"On the second album," Tyler noted, "the songs found my voice. I realized that it's not about having a beautiful voice and hitting all the notes; it's about attitude."
|Christgau's Record Guide||B−|
|Collector's Guide to Heavy Metal||10/10|
|The Rolling Stone Album Guide|
Contemporary reviews were mostly positive. In his article for Rolling Stone , Charley Walters praised the LP, writing that "the snarling chords of guitarists Joe Perry and Brad Whitford tautly propel each number, jibing neatly with the rawness of singer Steven Tyler, whose discipline is evident no matter how he shrieks, growls, or spits out the lyrics."Billboard reviewer called the music "derivative", but added that the band's "tough and nasty rock'n'roll vision" could be successful with the help of the right producers. Music critic Robert Christgau found the band "inheritors" of Grand Funk in dumbness, but considered them "loud and cunning enough to provide a real treat" for the public of such music and apparently in possession of a sense of humor as exemplified in "Lord of the Thighs".
In a retrospective review for AllMusic, Stephen Thomas Erlewine declared that Get Your Wings was when Aerosmith "shed much of their influences and developed their own trademark sound, it's where they turned into songwriters, it's where Steven Tyler unveiled his signature obsessions with sex and sleaze ... they're doing their bloozy bluster better and bolder, which is what turns this sophomore effort into their first classic." Ben Mitchell of Blender had the same impression and wrote that Aerosmith locked into their "trademark dirty funk" and "firmly established their simple lyrical blueprint: smut and high times" on this album. Canadian critic Martin Popoff praised the album and called it a "rich, inspired and consistently entertaining rock 'n' roller, a record much more intelligent than much metal to this point in time".
|1.||"Same Old Song and Dance"||Steven Tyler, Joe Perry||3:53|
|2.||"Lord of the Thighs"||Tyler||4:14|
|4.||"Woman of the World"||Tyler, Don Solomon||5:49|
|1.||"S.O.S. (Too Bad)"||Tyler||2:51|
|2.||"Train Kept A Rollin'"||Tiny Bradshaw, Howard Kay, Lois Mann||5:33|
|3.||"Seasons of Wither"||Tyler||5:38|
|4.||"Pandora's Box"||Tyler, Joey Kramer||5:43|
|1974||Billboard 200 (US)||74|
|US||RIAA||2001||3x Platinum (+ 3,000,000)|
|Canada||CRIA||1979||Platinum (+ 100,000)|
Aerosmith is an American rock band formed in Boston, Massachusetts in 1970. The group consists of Steven Tyler, Joe Perry (guitar), Tom Hamilton (bass), Joey Kramer (drums) and Brad Whitford (guitar). Their style, which is rooted in blues-based hard rock, has come to also incorporate elements of pop rock, heavy metal, and rhythm and blues, and has inspired many subsequent rock artists. They are sometimes referred to as "the Bad Boys from Boston" and "America's Greatest Rock and Roll Band".. As a partnership, the primary songwriting team of Tyler and Perry is often collectively known as the "Toxic Twins".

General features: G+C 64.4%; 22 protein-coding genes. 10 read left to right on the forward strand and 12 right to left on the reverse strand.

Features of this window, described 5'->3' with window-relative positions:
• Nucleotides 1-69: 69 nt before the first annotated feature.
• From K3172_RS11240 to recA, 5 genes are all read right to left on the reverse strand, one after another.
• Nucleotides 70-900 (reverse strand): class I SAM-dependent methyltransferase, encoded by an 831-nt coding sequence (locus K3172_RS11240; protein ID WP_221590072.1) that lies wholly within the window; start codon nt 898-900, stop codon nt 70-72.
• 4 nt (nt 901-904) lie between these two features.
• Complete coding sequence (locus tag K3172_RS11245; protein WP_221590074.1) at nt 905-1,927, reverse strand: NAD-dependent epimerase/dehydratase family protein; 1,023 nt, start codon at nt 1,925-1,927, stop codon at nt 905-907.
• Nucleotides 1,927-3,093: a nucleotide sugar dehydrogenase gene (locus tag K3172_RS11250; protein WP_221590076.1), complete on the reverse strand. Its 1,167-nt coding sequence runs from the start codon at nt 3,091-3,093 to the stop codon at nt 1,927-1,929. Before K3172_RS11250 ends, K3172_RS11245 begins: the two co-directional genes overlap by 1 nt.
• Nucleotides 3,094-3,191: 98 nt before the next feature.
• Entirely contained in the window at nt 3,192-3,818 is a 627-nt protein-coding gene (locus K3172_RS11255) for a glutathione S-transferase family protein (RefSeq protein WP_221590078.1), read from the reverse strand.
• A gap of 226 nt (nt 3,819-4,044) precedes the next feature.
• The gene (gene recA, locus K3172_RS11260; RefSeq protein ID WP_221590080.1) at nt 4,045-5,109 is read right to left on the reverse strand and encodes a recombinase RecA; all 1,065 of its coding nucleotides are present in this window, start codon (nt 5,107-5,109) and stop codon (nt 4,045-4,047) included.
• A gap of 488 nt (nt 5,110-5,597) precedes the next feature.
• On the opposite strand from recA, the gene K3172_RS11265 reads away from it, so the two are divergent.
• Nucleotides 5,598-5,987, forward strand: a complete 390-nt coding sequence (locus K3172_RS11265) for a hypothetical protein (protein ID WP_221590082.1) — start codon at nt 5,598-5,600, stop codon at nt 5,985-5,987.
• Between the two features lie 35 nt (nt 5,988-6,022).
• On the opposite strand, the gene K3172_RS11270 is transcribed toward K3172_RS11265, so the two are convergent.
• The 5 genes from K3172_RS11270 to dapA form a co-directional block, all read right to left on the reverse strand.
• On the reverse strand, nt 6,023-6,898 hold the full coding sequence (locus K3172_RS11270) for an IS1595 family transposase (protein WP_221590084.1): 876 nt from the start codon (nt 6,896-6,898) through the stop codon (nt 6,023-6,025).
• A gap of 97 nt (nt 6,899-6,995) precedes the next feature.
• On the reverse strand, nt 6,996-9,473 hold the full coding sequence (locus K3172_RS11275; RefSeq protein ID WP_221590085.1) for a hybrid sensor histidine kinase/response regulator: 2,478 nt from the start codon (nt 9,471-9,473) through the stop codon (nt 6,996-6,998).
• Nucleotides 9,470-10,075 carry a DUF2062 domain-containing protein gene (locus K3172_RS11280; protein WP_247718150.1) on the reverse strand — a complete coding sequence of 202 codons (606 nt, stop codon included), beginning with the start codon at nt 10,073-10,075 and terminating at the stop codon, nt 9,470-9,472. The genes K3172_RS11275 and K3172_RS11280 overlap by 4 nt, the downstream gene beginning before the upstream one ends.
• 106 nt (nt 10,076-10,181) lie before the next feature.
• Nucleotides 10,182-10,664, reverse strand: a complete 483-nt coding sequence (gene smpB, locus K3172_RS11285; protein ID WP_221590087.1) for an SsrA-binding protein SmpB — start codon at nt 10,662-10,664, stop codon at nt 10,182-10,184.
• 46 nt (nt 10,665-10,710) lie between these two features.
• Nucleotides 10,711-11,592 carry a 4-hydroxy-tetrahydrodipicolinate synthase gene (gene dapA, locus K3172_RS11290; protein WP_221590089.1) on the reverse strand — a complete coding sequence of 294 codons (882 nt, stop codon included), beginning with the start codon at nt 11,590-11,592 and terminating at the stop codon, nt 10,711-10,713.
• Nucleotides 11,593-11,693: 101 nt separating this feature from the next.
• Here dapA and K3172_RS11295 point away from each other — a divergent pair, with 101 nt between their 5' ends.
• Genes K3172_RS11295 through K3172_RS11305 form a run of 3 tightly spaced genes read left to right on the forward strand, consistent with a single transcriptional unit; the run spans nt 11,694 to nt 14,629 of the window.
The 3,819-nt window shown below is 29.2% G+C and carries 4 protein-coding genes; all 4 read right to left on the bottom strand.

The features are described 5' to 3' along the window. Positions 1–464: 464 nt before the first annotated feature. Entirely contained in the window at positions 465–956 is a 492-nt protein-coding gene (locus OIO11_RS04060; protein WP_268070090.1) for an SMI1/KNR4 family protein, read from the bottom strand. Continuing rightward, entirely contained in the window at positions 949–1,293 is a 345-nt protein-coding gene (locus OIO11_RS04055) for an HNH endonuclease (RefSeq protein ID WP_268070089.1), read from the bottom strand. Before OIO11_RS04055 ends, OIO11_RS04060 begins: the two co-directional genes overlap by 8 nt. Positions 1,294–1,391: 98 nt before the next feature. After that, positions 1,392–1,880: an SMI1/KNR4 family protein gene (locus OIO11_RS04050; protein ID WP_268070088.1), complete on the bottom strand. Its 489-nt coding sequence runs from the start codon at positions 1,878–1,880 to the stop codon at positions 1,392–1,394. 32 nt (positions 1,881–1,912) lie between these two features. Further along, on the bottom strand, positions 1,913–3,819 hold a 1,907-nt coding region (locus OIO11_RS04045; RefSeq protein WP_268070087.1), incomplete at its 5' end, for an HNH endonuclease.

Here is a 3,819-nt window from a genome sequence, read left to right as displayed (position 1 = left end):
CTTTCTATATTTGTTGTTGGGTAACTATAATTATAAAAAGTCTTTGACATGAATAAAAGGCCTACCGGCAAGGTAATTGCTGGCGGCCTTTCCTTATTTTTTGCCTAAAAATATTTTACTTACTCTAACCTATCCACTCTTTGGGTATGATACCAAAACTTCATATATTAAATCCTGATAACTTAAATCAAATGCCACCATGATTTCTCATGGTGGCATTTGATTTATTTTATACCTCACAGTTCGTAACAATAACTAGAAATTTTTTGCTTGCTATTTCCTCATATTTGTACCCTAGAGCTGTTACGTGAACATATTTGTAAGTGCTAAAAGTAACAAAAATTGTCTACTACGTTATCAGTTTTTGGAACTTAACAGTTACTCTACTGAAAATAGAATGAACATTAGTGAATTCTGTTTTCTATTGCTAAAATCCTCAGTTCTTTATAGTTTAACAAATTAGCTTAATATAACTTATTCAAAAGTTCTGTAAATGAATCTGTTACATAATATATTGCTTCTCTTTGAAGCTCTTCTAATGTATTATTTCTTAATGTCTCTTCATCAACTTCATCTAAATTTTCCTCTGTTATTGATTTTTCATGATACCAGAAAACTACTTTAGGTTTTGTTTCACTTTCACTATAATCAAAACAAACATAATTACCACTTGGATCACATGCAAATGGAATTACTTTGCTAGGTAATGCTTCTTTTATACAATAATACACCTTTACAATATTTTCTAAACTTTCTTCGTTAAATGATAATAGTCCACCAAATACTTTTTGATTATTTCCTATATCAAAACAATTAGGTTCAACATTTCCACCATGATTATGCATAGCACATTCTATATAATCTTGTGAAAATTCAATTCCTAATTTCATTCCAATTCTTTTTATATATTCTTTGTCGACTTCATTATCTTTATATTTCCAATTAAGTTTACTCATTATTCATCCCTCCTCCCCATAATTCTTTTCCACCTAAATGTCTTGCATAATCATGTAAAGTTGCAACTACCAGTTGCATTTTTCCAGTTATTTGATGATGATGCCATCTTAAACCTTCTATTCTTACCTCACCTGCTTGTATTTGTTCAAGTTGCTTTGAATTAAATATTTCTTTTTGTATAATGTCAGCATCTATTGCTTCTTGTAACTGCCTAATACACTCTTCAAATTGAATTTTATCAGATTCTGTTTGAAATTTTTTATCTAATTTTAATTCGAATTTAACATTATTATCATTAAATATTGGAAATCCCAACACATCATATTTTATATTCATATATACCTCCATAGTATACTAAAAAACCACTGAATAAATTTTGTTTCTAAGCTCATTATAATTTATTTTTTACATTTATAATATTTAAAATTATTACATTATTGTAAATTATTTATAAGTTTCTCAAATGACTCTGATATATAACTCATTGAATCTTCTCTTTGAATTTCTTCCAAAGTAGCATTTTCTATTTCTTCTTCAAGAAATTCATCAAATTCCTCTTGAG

Rocks is the fourth studio album by American rock band Aerosmith, released May 14, 1976. AllMusic described Rocks as having "captured Aerosmith at their most raw and rocking." Rocks was ranked No. 176 on Rolling Stone's list of the 500 Greatest Albums of All Time. It has greatly influenced many hard rock and heavy metal artists, including Guns N' Roses, Metallica, and Nirvana. The album was a commercial success, charting three singles on the Billboard Hot 100, two of which reached the Top 40. The album was one of the first to ship platinum when it was released, and has since gone quadruple platinum. Although the official website for Aerosmith lists the release date for Rocks as May 3, 1976, the USA copyright office lists the album as being released on May 7, 1976. The album was actually delayed one additional week from the copyright date and released on May 14, 1976, entering the music charts on May 29, 1976.
Toys in the Attic is the third studio album by American rock band Aerosmith, released April 8, 1975 by Columbia Records. Its first single, "Sweet Emotion," was released on May 19 and "Walk This Way" followed on August 28 in the same year. The album is the band's most commercially successful studio LP in the United States, with eight million copies sold, according to the RIAA.
Draw the Line is the fifth studio album by American hard rock band Aerosmith, released December 9, 1977. It was recorded in an abandoned convent near New York City. The portrait of the band on the album cover was drawn by the celebrity caricaturist Al Hirschfeld.
Night in the Ruts is the sixth studio album by American rock band Aerosmith, released on November 16, 1979, by Columbia Records. Guitarist Joe Perry left the band midway through its recording. The album was initially produced at the band's Warehouse rehearsal space by Jack Douglas, who had produced Aerosmith's previous four albums, but later Columbia Records brought in Gary Lyons to replace Douglas as the producer. The album entered the music charts on December 1, 1979.
Steven Tyler is an American singer, songwriter, musician, actor, and former television personality. He is best known as the lead singer of the Boston-based rock band Aerosmith, in which he also plays the harmonica, piano, and percussion. He is known as the "Demon of Screamin'" due to his high screams and his wide vocal range. He is also known for his on-stage acrobatics. During his high-energy performances, Tyler usually dresses in bright, colorful outfits with his trademark scarves hanging from his microphone stand.